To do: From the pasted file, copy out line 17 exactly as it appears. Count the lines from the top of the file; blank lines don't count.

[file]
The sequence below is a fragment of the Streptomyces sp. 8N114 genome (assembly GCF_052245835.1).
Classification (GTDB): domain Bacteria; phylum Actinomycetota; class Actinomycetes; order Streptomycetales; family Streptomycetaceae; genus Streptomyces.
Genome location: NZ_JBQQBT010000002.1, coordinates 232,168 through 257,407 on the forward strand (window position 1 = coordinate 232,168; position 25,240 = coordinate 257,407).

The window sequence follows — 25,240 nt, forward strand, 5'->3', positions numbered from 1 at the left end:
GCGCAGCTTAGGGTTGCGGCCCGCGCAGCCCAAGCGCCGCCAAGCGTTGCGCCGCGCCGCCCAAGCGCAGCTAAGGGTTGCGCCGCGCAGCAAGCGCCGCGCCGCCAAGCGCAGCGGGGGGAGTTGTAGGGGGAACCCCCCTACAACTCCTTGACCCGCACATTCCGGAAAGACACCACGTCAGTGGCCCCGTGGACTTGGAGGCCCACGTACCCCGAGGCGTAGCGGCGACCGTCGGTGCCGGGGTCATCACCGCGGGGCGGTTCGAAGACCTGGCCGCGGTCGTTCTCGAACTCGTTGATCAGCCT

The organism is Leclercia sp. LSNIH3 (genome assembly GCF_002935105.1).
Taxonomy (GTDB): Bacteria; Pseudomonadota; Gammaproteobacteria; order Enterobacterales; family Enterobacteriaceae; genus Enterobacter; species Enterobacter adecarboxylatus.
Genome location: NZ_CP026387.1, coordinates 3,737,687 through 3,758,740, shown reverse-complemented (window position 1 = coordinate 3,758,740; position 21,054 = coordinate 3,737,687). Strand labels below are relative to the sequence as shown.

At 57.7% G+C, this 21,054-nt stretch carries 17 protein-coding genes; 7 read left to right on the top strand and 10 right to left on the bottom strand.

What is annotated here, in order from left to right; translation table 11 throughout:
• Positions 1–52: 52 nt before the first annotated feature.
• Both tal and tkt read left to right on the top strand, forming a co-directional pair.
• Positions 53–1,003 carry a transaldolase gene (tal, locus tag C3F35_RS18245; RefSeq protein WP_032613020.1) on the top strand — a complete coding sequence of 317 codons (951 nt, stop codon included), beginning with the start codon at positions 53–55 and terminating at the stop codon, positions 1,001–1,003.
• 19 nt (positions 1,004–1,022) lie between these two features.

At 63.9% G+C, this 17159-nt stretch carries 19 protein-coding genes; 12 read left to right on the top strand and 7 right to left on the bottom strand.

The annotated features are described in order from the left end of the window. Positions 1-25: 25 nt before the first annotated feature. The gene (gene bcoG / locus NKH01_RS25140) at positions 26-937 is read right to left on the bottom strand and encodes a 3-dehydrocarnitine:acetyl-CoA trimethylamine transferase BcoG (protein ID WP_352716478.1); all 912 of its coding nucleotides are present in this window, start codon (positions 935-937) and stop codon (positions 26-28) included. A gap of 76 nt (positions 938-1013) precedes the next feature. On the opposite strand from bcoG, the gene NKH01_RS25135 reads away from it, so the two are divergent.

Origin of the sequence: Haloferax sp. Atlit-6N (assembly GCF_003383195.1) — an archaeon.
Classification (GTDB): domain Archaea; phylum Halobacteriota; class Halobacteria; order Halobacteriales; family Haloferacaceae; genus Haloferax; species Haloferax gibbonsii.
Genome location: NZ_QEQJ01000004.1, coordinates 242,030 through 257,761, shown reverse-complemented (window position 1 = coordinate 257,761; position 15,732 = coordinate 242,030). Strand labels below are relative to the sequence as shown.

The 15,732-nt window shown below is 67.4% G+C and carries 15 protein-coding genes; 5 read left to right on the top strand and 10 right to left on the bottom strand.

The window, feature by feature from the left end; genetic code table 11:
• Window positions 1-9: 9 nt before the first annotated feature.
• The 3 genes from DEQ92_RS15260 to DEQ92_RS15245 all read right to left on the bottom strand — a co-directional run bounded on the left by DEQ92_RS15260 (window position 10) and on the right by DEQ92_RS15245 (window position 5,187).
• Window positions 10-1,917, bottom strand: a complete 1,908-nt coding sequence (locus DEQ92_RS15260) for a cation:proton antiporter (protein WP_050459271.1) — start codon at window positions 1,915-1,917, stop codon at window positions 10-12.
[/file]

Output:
Origin of the sequence: Haloferax sp. Atlit-6N (assembly GCF_003383195.1) — an archaeon.